One hundred years ago Milan had a popular Expo when the city was in the forefront of the industrial boom and on its way to becoming Italy’s capital of finance. A century later and it is preparing for Expo 2015 but it can add to these attributes the fact that it is now an international centre of design and fashion to rival Paris, New York and London: and with 191 foreign communities in the city it can be considered one of the most cosmopolitan in Europe.
I’ve just recently returned from Lombardy where the preparations for the upcoming Expo 2015 has the region in a whirl. It will be big, Big, BIG! and it is already attracting unprecedented attention. With one and a half million tickets to the Expo already sold to China, something tells me this is going to beat not only the 1915 Expo but all the others in between. The site for Expo 2015, which is located on the outskirts of Milan, is themed around sustainability and the desire to guarantee everyone in the world a healthy, safe and adequate diet. To this end, many of the Pavilions will be devoted to food that lends itself to this idea and will give Lombardy a chance to show off its rich and fertile land and the produce that the region produces.
Entertainment in many forms is planned but perhaps the most spectacular will be the world famous Cirque du Soleil which is creating a unique show of music and dance taking its cue from “Feeding the Planet, Energy for Life” and which will explore and celebrate the elements of culture, tradition, innovation and their relationship with food. Presented nightly, from May 6th to August 23rd, Allavita! will be performed in an open air theatre with a cast of over 50 Italian and international artists.
Of course Lombardy is going all out to showcase its beautiful towns and cities but these need little introduction to those who love food and fashion. When you think fashion you think Milan, the fashion capital of the country. A walk through any of the chic areas like Brera, or through the exclusive boutiques located on the Via Montenapoleone and Via della Spriga,and in the magnificent Galleria Victor Emanuele by the Duomo is an experience dear to the hearts of all fashionistas.
Lombardy’s fine foods and wines stem from the richness of the countryside and the husbandry of the land over many centuries.The feast of flavours that is risotto, osso buco and the casserole dish, cassoeula, accompanied by any one of the 42 wines bearing DOCG, DOC or IGT denomination and superb cheeses such as Taleggio, Pavano, Povolone and Gorgonzola will satisfy the most demanding bon vivant.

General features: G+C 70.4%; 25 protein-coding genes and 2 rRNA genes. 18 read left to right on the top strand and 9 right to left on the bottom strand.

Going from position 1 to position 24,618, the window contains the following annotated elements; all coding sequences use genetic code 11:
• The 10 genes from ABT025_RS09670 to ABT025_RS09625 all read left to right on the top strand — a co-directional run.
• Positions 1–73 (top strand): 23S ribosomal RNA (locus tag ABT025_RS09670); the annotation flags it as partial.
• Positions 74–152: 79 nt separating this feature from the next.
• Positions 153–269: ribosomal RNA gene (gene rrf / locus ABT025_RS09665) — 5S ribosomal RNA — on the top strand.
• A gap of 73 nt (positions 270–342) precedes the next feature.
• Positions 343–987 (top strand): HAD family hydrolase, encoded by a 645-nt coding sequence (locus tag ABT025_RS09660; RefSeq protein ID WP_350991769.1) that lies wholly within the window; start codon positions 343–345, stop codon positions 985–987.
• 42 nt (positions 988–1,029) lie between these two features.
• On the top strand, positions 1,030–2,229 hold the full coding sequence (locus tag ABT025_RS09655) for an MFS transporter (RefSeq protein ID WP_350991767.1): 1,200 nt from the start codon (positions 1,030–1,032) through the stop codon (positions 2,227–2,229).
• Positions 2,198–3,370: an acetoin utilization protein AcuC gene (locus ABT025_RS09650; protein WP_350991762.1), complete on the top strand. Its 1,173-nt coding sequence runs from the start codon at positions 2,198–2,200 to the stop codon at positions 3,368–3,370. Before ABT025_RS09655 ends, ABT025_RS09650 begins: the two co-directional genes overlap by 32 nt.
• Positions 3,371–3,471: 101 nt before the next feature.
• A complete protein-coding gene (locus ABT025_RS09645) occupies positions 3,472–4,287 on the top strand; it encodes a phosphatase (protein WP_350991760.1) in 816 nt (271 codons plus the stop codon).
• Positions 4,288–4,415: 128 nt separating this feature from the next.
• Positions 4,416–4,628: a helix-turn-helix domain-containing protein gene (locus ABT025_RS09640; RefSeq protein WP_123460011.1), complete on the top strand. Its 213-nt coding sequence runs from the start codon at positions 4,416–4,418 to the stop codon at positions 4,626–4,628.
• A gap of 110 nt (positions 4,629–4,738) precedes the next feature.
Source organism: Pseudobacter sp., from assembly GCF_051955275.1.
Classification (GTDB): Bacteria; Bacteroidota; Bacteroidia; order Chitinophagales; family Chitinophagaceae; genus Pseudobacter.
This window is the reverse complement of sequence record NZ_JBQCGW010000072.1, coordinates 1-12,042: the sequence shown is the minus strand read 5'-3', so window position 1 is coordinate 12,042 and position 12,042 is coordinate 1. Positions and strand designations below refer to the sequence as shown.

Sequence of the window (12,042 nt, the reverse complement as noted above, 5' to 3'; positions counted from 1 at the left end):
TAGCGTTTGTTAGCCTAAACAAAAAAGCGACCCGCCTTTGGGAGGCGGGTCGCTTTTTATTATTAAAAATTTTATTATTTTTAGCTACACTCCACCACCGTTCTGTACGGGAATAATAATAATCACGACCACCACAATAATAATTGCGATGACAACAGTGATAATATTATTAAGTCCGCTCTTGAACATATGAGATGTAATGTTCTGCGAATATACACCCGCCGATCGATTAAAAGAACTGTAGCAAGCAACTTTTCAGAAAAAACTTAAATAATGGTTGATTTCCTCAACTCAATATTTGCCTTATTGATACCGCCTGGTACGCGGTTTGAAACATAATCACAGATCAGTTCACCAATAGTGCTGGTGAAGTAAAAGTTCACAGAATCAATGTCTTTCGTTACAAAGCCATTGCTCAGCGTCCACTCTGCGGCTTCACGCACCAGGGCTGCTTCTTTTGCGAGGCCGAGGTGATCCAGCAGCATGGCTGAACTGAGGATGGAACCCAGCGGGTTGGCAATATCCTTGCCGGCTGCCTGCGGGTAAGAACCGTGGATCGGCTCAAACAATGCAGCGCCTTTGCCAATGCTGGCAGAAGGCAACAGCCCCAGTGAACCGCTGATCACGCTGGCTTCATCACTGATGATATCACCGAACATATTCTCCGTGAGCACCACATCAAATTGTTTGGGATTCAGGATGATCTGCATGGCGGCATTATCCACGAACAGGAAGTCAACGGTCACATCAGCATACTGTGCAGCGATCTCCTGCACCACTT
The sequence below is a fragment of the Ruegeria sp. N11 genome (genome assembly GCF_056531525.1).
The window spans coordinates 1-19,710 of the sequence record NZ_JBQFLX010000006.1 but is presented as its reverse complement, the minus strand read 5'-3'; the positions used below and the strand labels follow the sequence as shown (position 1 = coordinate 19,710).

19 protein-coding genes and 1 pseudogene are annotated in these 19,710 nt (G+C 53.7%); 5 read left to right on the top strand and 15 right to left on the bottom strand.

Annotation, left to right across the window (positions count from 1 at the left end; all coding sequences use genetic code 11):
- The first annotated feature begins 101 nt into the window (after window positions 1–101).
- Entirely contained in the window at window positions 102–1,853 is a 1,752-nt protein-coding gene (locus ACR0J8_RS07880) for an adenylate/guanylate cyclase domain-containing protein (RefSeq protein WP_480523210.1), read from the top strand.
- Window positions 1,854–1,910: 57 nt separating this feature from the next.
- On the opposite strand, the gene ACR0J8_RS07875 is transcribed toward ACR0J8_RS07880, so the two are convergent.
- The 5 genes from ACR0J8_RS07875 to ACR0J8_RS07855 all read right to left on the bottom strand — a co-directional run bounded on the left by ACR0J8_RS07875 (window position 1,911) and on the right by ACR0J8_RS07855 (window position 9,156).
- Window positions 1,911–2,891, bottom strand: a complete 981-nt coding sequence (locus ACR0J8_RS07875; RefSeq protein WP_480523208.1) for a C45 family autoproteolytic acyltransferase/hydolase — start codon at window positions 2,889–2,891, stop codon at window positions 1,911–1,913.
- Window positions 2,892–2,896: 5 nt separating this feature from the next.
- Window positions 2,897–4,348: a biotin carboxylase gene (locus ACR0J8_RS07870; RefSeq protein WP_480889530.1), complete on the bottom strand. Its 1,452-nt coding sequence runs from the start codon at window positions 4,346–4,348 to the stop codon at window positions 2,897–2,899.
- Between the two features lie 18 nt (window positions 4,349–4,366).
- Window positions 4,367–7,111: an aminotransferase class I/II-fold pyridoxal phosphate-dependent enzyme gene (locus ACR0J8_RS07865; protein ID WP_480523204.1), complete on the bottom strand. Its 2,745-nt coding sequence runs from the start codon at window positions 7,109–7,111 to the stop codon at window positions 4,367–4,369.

Cheeses in Market
Even snacking on antipasti dishes of salami and Parma hams dressed with local olive oils or their special oil flavoured with almonds, is guaranteed to impress.
Culture in Milan
Nor does Milan rely only in fashion and food to keep its visitors happy. That world renowned temple of culture, La Scala Opera House with its seasonal repertoire of ballets, operas and concerts, has just had an upgrade and now its acoustics and level of comfort rival any major opera house. For more experimental performances, film festivals and lectures, the first permanent theatre in Italy, the Piccolo of Milan which is an institution in itself, is where it all happens..
The immense Gothic Duomo of Milan deserves that must used and abused word, awesome, and if you take the lift to the first roof and the winding steps to the top from there, the view is magnificent. Stories of its construction are legendary but experts agree that work on it started round about 1386 and continued until the 19th century, leading to the phrase for a long awaited item “took as long as the Duomo”.
It’s a cliche I know, but one has to say that the jewel in Milan’s crown is undoubtedly Leonardo da Vinci’s The Last Supper, the exquisite fresco that even in its faded state, has a glory and a grandeur that draws one in to the scene. This fresco is housed in the refectory of the Renaissance gem that is the Convento of Santa Maria delle Grazie. Leonardo spent more than 20 years in Milan and there are various spots around the city which have connections to him, one being the innovative system of canal locks at the Alzaia del Naviglio Grande which were the first examples of hydraulic engineering in Lombardy and were partly conceived by him.
Worth visiting at night for the party atmosphere – BoHo Milano as it’s called – this area from dusk till after midnight is a world of party people strolling along canals lit by sidewalk lamps and the neon signs of the bars, cafes and restaurants that line the waterside.